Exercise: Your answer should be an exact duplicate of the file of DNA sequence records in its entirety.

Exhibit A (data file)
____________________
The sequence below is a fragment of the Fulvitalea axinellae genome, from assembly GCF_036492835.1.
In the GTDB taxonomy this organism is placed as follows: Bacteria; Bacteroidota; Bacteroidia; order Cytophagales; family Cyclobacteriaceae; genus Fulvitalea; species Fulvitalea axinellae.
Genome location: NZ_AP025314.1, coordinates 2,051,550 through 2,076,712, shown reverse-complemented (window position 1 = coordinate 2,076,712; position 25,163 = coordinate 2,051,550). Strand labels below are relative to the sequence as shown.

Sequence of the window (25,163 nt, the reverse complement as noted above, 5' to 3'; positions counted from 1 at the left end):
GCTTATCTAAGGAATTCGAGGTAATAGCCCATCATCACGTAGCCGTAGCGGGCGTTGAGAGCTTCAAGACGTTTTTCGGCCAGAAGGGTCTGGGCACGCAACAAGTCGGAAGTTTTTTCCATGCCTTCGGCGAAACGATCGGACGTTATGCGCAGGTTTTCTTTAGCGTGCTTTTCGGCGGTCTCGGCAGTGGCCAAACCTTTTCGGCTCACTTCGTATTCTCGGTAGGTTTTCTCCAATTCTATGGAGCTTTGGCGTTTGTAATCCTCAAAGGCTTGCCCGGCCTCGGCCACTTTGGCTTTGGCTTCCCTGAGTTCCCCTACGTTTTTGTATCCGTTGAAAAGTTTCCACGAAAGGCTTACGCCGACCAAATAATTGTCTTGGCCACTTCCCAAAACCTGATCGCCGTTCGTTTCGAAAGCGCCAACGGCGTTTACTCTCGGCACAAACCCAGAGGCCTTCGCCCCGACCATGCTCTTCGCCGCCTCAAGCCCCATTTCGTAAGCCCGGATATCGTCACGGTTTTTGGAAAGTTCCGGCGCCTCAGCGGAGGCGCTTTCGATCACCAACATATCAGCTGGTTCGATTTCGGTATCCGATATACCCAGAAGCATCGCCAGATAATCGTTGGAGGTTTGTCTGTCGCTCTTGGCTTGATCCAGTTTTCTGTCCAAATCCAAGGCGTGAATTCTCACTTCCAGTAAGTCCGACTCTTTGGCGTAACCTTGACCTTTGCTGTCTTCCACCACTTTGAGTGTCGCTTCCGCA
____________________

The sequence below is a fragment of the Fulvitalea axinellae genome, from assembly GCF_036492835.1.
In the GTDB taxonomy this organism is placed as follows: Bacteria; Bacteroidota; Bacteroidia; order Cytophagales; family Cyclobacteriaceae; genus Fulvitalea; species Fulvitalea axinellae.
Genome location: NZ_AP025314.1, coordinates 2,051,550 through 2,076,712, shown reverse-complemented (window position 1 = coordinate 2,076,712; position 25,163 = coordinate 2,051,550). Strand labels below are relative to the sequence as shown.

Sequence of the window (25,163 nt, the reverse complement as noted above, 5' to 3'; positions counted from 1 at the left end):
GCTTATCTAAGGAATTCGAGGTAATAGCCCATCATCACGTAGCCGTAGCGGGCGTTGAGAGCTTCAAGACGTTTTTCGGCCAGAAGGGTCTGGGCACGCAACAAGTCGGAAGTTTTTTCCATGCCTTCGGCGAAACGATCGGACGTTATGCGCAGGTTTTCTTTAGCGTGCTTTTCGGCGGTCTCGGCAGTGGCCAAACCTTTTCGGCTCACTTCGTATTCTCGGTAGGTTTTCTCCAATTCTATGGAGCTTTGGCGTTTGTAATCCTCAAAGGCTTGCCCGGCCTCGGCCACTTTGGCTTTGGCTTCCCTGAGTTCCCCTACGTTTTTGTATCCGTTGAAAAGTTTCCACGAAAGGCTTACGCCGACCAAATAATTGTCTTGGCCACTTCCCAAAACCTGATCGCCGTTCGTTTCGAAAGCGCCAACGGCGTTTACTCTCGGCACAAACCCAGAGGCCTTCGCCCCGACCATGCTCTTCGCCGCCTCAAGCCCCATTTCGTAAGCCCGGATATCGTCACGGTTTTTGGAAAGTTCCGGCGCCTCAGCGGAGGCGCTTTCGATCACCAACATATCAGCTGGTTCGATTTCGGTATCCGATATACCCAGAAGCATCGCCAGATAATCGTTGGAGGTTTGTCTGTCGCTCTTGGCTTGATCCAGTTTTCTGTCCAAATCCAAGGCGTGAATTCTCACTTCCAGTAAGTCCGACTCTTTGGCGTAACCTTGACCTTTGCTGTCTTCCACCACTTTGAGTGTCGCTTCCGCA